This global beer emporium (with cigars) is the latest brainchild of the charismatic Chris Stairmand, licensee of The Wharf on Brook Street, Cheshire Pub of the Year 2013. The the central bar is painted to reference a narrowboat (Macc’s Marina is down the road) and there are five handpumps. As well as their own Wharf Bitter you can expect a changing array of guests from Magic Rock, Thornbridge, Dark Star and, naturally, RedWillow, whose brewery is a 10 minute (uphill) walk away. 

Established  on the site of the old Stancliffe Brewery, one of Macc’s largest, which closed in 1920, it’s a compact powerhouse of craft beer innovation. After only three years in existence,  it has come on apace. Bottles of their Tilting Ale grace Virgin Trains; they have launched the aforementioned bar with perhaps more to follow one day; while all those beers ending in “less” (Fearless, Wreckless, Headless etc and the experimental Faithless range) have all proved Less is More across the land.  

Caroline And Toby Mackenzie %26#8211%3B The Posh And Becks Of Craft Ale


Caroline and Toby Mackenzie


It’s a year ago that Toby, conducting a beer tasting at the Northern Restaurant Bar Show, introduced me to his latest Faithless brew, showcasing beetroot.

Now at the brewery he is dipping into an improved version, Faithless XXX in mid-brew. It’s muddy and lacks the vivid purple of Mark 1 but it has a sweet purity that is quite beguiling.

Caroline presses a bottle of Faithless XXVI  – a Belgian style Gooseberry Sour, at just 3.6 per cent, that I later pair with grilled mackerel and tomatillo salsa. It’s a brilliant match; but the beer on its own, like a lambic, is an acquired taste.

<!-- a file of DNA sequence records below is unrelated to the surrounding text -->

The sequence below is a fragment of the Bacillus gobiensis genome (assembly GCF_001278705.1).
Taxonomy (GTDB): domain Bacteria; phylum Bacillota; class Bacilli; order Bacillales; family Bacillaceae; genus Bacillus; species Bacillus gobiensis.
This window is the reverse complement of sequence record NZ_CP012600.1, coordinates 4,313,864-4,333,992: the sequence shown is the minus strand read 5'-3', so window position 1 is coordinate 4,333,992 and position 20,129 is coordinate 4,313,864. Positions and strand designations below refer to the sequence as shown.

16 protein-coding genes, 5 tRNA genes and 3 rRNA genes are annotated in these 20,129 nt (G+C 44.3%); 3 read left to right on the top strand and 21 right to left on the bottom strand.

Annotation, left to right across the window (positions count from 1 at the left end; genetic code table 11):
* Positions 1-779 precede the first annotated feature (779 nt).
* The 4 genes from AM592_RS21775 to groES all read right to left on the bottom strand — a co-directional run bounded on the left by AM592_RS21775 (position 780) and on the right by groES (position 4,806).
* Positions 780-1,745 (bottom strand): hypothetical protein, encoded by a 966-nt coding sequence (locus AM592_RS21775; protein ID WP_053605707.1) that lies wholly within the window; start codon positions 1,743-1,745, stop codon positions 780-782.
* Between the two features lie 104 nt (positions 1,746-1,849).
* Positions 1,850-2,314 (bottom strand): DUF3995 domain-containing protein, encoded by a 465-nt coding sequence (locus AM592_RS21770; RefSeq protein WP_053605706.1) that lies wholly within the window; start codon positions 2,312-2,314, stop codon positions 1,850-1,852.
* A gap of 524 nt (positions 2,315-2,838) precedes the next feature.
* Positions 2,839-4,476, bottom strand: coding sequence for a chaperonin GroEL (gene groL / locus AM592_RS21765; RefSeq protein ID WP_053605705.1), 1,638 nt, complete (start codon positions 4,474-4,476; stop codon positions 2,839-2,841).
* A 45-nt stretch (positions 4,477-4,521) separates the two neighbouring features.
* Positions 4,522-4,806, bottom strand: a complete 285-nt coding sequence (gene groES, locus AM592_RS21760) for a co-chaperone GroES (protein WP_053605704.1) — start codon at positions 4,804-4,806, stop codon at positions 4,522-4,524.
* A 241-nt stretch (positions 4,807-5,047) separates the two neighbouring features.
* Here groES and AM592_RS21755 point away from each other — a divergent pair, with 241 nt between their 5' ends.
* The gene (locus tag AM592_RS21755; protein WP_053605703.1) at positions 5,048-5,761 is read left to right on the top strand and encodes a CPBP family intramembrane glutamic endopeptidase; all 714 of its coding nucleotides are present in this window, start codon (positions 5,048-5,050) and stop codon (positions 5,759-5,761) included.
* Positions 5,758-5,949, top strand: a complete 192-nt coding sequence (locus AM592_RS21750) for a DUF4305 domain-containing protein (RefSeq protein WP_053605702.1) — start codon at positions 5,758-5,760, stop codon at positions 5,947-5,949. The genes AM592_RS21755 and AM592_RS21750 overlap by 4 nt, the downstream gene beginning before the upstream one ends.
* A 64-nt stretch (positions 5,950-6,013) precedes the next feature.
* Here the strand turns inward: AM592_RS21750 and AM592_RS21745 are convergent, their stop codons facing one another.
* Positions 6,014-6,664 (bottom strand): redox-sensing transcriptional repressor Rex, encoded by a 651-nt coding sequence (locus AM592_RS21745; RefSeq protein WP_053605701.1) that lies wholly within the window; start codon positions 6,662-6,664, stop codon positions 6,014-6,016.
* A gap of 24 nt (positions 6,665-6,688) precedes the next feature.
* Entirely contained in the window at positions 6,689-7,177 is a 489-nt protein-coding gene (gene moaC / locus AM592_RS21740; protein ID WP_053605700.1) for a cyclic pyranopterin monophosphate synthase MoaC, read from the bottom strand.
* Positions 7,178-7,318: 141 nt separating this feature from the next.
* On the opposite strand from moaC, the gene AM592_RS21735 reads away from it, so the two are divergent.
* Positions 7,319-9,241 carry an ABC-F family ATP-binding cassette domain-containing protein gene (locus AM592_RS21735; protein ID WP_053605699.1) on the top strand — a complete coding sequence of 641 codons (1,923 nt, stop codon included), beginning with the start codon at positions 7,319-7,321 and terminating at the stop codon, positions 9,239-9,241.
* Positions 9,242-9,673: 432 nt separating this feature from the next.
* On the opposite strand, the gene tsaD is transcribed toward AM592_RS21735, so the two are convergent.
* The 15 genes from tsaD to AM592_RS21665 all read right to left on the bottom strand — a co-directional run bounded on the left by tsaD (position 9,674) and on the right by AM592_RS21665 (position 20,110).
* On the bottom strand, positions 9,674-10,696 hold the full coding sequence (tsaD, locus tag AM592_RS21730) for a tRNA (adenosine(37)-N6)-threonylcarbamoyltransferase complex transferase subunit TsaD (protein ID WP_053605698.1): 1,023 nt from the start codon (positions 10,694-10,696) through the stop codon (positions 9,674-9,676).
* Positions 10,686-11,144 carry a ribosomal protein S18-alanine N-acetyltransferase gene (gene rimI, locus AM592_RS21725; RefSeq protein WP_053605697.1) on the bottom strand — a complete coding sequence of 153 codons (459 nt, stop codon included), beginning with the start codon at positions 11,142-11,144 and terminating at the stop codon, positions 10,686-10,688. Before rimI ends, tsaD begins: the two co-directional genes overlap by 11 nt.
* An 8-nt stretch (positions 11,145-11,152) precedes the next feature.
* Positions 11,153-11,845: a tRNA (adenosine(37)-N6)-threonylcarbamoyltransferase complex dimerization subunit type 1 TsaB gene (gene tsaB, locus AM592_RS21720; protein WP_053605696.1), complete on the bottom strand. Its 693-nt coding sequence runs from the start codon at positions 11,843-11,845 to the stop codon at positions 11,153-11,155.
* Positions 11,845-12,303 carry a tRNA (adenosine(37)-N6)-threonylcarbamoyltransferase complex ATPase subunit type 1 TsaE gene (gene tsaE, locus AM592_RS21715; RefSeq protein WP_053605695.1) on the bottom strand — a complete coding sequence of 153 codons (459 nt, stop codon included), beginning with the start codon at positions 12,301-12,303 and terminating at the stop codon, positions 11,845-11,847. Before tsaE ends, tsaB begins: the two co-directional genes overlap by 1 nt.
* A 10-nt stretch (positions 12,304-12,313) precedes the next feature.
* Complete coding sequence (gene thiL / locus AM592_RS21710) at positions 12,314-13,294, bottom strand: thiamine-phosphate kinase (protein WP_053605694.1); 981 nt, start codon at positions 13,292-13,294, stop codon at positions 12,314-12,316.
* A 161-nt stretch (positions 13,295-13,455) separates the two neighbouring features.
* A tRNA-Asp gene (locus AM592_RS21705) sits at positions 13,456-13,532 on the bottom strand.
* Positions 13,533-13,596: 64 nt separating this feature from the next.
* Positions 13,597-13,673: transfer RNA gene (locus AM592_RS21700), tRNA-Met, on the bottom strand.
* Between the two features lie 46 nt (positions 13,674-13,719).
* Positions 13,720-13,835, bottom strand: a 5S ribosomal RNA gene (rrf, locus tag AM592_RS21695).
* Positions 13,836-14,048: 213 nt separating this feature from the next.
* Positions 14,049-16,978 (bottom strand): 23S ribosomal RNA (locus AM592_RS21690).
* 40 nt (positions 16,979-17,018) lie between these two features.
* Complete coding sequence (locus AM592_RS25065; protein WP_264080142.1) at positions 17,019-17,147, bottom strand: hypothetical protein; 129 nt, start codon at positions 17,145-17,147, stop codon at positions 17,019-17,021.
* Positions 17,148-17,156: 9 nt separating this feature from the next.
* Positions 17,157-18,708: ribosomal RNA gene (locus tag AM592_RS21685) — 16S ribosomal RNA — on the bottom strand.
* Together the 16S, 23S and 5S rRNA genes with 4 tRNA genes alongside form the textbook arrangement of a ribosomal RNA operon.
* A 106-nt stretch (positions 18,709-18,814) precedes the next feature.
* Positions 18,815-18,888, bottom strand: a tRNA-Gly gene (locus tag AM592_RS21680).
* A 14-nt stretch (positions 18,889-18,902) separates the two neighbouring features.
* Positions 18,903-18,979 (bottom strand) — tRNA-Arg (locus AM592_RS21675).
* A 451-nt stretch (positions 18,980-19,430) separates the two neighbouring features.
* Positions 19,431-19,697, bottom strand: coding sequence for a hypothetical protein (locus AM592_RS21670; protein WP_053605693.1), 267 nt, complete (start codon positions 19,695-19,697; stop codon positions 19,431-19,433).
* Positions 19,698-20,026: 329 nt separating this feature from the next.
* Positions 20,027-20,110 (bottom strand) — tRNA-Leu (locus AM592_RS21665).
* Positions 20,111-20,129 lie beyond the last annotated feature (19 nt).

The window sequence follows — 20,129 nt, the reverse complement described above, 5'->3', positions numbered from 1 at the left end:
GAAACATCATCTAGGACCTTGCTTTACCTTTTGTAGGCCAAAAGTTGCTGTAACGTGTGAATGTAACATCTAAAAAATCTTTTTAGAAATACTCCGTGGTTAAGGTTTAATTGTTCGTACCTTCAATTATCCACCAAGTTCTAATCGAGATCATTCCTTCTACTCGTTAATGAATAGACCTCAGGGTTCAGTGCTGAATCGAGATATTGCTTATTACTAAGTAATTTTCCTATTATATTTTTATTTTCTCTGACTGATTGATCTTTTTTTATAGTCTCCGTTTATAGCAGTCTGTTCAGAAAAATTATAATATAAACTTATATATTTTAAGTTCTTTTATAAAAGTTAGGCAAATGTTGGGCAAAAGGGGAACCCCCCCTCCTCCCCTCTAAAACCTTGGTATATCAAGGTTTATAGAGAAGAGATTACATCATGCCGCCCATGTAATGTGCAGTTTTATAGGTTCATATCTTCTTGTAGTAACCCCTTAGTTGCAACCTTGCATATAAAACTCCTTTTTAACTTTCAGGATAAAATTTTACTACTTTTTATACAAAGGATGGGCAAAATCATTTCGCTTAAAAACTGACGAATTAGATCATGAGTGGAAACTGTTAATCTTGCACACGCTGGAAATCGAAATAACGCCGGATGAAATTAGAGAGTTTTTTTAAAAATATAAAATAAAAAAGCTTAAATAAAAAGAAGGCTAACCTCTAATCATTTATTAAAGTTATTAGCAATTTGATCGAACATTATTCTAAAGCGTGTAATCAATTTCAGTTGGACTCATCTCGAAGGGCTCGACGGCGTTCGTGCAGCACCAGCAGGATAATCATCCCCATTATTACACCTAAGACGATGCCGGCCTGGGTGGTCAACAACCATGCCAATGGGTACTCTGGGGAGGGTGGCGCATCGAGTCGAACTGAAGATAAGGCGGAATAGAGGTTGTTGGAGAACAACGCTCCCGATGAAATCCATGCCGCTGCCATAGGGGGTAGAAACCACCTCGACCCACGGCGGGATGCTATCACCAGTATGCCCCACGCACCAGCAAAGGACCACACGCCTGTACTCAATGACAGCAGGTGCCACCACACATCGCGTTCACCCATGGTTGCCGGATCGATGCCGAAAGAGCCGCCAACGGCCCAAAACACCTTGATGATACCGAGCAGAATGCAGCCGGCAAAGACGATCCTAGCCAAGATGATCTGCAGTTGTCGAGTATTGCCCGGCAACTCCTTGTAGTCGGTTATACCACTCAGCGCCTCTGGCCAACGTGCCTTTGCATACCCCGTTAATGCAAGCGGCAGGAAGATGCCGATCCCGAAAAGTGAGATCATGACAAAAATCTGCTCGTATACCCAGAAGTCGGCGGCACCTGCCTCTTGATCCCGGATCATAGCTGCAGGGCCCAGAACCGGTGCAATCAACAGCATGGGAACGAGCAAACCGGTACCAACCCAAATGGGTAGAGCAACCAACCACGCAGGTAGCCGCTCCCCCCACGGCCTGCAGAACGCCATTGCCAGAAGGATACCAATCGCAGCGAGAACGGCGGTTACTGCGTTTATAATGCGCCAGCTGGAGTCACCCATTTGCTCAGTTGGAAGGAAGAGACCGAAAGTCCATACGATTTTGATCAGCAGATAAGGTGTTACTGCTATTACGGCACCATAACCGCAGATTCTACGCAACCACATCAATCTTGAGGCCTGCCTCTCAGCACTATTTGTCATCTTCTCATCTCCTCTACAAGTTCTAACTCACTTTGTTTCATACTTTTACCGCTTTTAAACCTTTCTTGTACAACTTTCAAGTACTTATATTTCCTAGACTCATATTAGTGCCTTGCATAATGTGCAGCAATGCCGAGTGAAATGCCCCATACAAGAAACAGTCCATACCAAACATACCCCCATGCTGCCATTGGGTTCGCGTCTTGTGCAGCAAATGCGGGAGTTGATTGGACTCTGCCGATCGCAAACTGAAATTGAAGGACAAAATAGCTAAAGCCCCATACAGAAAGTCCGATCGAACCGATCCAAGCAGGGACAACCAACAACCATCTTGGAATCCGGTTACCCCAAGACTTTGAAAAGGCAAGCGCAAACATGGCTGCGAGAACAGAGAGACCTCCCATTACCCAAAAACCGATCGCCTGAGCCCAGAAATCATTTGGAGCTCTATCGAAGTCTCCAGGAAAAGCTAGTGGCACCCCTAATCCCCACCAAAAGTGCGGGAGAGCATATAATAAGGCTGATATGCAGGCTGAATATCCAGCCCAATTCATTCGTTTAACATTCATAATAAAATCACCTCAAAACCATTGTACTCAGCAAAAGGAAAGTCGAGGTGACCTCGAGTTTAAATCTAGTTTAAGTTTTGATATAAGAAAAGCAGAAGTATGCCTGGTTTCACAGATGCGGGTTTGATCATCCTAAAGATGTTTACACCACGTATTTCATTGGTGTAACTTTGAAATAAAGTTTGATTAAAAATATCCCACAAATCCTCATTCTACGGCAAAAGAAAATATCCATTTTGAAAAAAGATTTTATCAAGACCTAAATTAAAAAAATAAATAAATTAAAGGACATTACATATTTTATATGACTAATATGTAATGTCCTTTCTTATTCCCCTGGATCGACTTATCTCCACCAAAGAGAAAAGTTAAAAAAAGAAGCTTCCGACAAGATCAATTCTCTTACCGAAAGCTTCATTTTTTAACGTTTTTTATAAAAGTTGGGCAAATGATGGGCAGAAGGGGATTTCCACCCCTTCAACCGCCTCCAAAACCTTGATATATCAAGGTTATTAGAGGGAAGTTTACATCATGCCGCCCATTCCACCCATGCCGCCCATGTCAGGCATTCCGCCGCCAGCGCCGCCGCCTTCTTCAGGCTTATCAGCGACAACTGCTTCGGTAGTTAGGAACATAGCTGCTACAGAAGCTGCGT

A bottle of Shameless IPA, in contrast, shamelessy offers a taste we all seemed to have acquired – for extremes of hoppiness. RedWillow did famously overdose on New World hops in one experimental brew that had to be poured away, but Shameless works, reeking of pine and rasping with bitterness. One-dimensional but quenching. 

Collaborations are all the range and RedWillow has linked up with Italian maverick Pietro Di Pilato’s BrewFist in Lombardy to produce the bottled More Or Less Amber Ale. Pietro came over late last year for a Meet The Brewer masterclass in the bar. The Amber Ale that came out of the trip is a masterly example – Pale, Carared and Chocolate malts hopped with Centennial Simcoe and Amarillo. Toasty caramel, grapefruit with a long hoppy, bitter finish here. Magical. Snap up a bottle if you can. You may have to head to Macc, though.

A necessary pilgrimage for the beer lover these days. 

Macclesfield seen through a pint pot... 

RedWillow Brewery, Unit 5, Artillery House, Gunco Lane, Macclesfield

RedWillow Bar, 32A Park Green 

Treacle Tap, 43 Sunderland Street  

The Wharf, 107 Brook Street

Brewtique, 17 Church Street 

Oh and, if your thirst is still not quenched, why not also try.... 

Park Tavern, 138 Park Lane. Brewery tap of Bollington Brewery offers a full range of their beers and a lot more besides.  

The Macc,1 Mill Green, a seven-handpump real ale stalwart en route to RedWillow Brewery 

Storm Brewing, in operation for 15 years, produces 17 different beers. Visit the brewery tasting room and they’ll serve you from a restored pulpit. Or sample the beers at the Snowgoose Cafe Bar, 52-54 Sunderland Street.  

Storm Brewery Tap


Storm Brewery Tap

Just opposite at No.63, the Jolly Sailor does Copper Dragon and Everards Tiger. The building dates back to the 1830s when one of the lodgers killed himself with a laudanum overdose (the 19th century’s version of hops?) 

The Waters Green Tavern, 96 Waters Green, offers a changing roster of six northern ales, often of the light and hoppy persuasion.  

Big beer news in the big city is the Manchester Beer And Cider Festival (January 22-25 at the Velodrome).

IPA time

IPA time

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AnonymousJanuary 21st 2014.

But you still have to go to Macc......I wouldn't recommend after dark.

MacWregJanuary 21st 2014.

The answer is obviously 'Yes' - we've been trying to keep it a secret though!